A note of warning: despite the lessons learned from the Jewish Holocaust by the Nazis, we cannot say that the far worse threat of nuclear Holocaust is over. Far from it. As Bauman writes, “In the years leading to the Final Solution the most trusted of the safeguards had been put to a test. They all failed–one by one, and all together” (108). As they are failing now: just last week President Trump broke the nuclear deal signed with Iran in 2015; the whole world has complained but nothing can seemingly stop Trump. Bauman wrote back in 1989 that during the 1940s “Civilization proved incapable of guaranteeing moral use of the awesome powers it brought into being” (111) but this might apply again to the 2010s, the 2020s or whenever someone finally starts a nuclear war. Nobody will ever again gas 6,000,000 Jews in extermination camps but we need to bear in mind that 600,000,000 persons could be wiped out in a nuclear conflict. Survival could be even worse than death.

Bauman complains that the popular narratives based on the Shoah tend to portray the victims with a dignity which was simply impossible to sustain in real life. He names the 1978 TV mini-series Holocaust ( as an example of this unrealistic representation of victimhood. Naturally, if the Holocaust were represented in all its crudity, and some films come close (Son of Saul, The Grey Zone) it would be unwatchable–arguably, a sub-genre of torture porn. Perhaps that should be the whole point, though I must say in favour of Holocaust (and of Schindler’s List) that they approached the horrors of the Nazi camps to plain viewers in a way that Claude Lanzmann’s revered, stark 10-hour arthouse documentary of 1985, Shoah, never could manage.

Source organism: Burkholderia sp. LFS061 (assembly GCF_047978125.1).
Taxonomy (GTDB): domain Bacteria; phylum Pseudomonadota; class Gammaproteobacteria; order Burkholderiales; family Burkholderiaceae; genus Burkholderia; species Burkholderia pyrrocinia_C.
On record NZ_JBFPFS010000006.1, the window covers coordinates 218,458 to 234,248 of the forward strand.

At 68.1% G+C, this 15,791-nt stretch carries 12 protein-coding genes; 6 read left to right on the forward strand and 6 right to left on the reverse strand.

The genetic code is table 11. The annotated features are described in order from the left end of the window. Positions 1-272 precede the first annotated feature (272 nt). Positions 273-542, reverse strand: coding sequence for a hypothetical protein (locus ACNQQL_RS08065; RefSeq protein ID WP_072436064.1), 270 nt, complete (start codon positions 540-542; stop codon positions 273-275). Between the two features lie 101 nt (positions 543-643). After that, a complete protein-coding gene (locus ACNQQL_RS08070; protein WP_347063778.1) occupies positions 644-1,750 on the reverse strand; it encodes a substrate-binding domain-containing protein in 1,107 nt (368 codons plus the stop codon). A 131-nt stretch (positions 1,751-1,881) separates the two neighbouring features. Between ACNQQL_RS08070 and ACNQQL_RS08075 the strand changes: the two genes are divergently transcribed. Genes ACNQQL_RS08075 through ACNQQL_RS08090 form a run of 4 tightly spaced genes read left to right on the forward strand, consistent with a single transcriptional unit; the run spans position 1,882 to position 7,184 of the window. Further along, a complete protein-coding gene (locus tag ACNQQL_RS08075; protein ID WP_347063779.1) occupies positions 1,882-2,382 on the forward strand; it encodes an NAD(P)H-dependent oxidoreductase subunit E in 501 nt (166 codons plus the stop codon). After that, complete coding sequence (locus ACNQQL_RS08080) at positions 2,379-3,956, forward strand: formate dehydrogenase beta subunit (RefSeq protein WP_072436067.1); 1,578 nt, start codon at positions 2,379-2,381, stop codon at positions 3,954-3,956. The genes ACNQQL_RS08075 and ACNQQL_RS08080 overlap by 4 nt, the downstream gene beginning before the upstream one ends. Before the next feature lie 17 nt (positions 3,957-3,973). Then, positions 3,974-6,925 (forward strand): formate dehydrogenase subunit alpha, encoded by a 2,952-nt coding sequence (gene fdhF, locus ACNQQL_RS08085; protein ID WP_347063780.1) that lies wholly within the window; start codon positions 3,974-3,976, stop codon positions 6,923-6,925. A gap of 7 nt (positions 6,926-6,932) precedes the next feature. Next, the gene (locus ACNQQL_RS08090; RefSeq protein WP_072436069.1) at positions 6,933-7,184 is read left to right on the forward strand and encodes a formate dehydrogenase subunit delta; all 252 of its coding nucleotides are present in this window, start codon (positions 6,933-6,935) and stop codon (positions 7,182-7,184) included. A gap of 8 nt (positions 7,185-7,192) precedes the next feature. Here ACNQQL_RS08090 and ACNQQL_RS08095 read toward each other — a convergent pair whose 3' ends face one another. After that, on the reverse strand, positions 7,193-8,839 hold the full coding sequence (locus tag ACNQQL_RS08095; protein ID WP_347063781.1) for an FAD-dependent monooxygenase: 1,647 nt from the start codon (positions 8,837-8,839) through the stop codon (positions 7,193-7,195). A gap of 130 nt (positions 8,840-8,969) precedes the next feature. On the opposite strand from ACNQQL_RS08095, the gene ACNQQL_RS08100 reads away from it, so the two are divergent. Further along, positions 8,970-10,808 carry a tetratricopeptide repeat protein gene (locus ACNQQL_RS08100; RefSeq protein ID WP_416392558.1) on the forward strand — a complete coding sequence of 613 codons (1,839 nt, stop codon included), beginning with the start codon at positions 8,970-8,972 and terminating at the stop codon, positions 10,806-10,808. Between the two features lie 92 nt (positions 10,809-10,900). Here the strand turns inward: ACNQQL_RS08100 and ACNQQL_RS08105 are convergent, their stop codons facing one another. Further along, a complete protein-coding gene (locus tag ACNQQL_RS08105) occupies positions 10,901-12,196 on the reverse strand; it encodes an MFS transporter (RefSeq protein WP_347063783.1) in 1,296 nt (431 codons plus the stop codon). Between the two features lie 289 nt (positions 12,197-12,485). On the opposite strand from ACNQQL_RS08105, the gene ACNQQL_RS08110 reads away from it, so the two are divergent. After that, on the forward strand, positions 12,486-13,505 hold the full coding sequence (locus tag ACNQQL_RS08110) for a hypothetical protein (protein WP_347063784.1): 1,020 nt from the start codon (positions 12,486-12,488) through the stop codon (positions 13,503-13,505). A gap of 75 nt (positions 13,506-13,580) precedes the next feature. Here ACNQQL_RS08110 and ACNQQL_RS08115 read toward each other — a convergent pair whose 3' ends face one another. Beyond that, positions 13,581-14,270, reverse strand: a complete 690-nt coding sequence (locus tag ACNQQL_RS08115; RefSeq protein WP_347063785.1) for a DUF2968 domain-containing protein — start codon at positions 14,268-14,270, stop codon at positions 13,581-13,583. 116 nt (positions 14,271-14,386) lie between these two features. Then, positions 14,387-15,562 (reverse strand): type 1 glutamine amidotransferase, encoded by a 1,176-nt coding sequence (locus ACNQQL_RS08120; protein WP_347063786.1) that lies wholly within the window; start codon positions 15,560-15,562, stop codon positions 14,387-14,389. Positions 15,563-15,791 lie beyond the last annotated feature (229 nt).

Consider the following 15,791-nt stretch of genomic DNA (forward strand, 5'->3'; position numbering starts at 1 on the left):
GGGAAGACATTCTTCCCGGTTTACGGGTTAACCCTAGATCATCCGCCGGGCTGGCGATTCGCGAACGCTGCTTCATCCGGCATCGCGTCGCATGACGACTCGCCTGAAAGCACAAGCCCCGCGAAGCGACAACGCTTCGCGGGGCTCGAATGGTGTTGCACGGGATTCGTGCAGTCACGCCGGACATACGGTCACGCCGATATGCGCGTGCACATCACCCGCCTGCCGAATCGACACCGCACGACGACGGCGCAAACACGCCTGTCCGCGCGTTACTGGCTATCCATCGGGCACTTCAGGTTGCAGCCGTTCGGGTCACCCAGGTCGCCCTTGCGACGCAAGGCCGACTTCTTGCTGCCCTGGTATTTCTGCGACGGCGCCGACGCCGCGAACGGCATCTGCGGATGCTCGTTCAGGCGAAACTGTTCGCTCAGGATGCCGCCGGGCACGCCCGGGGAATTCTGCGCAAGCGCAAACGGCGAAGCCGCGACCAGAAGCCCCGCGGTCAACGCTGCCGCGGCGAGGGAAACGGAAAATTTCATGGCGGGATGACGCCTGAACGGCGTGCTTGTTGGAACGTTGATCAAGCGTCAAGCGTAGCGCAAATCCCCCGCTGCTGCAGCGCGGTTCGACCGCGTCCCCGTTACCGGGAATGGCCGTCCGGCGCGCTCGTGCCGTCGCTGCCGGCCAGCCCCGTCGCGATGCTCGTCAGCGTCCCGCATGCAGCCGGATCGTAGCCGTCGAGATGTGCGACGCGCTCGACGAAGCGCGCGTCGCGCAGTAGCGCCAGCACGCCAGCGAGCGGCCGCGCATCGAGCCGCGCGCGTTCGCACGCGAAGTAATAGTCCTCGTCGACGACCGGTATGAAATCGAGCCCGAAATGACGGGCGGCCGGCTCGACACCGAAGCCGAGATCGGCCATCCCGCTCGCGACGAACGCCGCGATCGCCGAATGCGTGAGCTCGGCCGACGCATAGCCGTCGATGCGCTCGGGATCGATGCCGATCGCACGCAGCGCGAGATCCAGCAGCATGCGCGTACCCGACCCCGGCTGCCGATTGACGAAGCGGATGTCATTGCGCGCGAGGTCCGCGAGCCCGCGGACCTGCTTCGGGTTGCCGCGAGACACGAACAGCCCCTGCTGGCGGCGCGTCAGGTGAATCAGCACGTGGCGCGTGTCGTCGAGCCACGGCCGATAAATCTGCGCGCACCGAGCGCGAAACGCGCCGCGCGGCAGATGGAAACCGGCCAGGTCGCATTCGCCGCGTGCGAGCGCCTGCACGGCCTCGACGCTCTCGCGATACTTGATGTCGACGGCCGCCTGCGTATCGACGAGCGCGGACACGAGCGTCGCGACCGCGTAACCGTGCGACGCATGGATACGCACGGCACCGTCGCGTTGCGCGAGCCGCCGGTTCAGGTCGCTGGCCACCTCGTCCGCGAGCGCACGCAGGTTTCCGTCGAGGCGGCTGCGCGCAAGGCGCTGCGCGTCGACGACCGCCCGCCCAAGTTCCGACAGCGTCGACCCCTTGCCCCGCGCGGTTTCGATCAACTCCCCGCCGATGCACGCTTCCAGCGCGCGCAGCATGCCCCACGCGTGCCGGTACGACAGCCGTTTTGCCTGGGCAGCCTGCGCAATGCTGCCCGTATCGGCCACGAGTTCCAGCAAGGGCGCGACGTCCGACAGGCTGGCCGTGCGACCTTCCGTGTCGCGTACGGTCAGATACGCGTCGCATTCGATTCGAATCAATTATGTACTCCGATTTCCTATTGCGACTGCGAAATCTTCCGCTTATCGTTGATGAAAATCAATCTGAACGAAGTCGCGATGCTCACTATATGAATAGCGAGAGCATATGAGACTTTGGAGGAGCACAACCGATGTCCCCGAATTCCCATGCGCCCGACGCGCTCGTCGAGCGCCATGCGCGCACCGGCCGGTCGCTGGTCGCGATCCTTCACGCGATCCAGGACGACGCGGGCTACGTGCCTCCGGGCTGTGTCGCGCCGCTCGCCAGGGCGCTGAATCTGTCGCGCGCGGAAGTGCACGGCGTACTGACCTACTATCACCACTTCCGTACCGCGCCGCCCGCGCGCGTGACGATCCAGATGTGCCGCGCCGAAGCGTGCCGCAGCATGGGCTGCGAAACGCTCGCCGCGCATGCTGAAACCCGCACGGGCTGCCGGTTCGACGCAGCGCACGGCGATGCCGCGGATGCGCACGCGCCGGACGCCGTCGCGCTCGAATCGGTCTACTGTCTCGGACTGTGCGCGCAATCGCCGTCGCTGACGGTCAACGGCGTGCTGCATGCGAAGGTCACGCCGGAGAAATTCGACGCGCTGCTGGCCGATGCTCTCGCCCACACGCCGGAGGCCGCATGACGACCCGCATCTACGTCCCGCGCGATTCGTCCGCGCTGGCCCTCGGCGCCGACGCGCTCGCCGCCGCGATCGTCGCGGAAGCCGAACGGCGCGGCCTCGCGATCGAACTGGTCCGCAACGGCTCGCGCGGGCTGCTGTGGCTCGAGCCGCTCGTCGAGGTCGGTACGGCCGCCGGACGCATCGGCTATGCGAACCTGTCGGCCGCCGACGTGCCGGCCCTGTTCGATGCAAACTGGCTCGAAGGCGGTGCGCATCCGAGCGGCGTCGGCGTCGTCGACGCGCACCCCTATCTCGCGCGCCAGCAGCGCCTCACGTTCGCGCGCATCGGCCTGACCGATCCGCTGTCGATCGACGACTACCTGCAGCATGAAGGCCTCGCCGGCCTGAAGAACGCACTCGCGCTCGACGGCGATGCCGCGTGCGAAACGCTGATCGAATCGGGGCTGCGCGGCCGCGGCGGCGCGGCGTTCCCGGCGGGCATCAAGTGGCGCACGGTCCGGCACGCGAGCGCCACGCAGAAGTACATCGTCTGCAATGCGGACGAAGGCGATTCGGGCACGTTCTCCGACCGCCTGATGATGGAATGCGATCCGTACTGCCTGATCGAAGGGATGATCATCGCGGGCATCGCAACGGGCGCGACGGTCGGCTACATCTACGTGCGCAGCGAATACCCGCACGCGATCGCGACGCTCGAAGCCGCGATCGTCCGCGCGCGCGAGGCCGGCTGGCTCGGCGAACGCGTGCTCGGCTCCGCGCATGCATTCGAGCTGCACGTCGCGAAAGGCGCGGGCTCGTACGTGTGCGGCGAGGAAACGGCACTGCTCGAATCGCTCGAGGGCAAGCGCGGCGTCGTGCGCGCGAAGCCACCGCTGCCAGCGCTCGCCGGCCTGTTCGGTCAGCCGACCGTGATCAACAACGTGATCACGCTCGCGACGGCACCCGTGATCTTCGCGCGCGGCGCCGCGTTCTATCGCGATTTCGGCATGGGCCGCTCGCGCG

I’m sure that whenever we read about the Holocaust perpetrated by the Nazis we always wonder how we would have reacted. We imagine ourselves (correct me if I am wrong) as either a victim, or an ‘innocent non-Nazi bystander’ and fantasize that, if we knew that our neighbours were about to be deported and gassed, we would heroically save them. Leaving the Danish population aside, and the other well-meaning persons all over Europe who managed to defy the Nazis, this is not what happened at all. After discussing the famous experiments by Milgram and Zimbardo, which proved the propensity of all individuals to abuse fellow human beings if authorised by a superior, Bauman reaches a ghastly but realistic conclusion: “The most frightening news brought about the Holocaust and by what we learned of its perpetrators was not the likelihood that ‘this’ could be done to us, but the idea that we could do it” (152). The persons who actively participated in the Holocaust were, as a flabbergasted Hannah Arendt discovered during the trial of Adolf Eichmann, normal–perhaps 10% were sadists to begin with but 90% were just carrying out orders (and keeping a low profile if they disagreed with their bosses). This is easy to imagine: think of the engineers designing the bombs that kill children in Syria returning every evening to the comfort of their middle-class homes.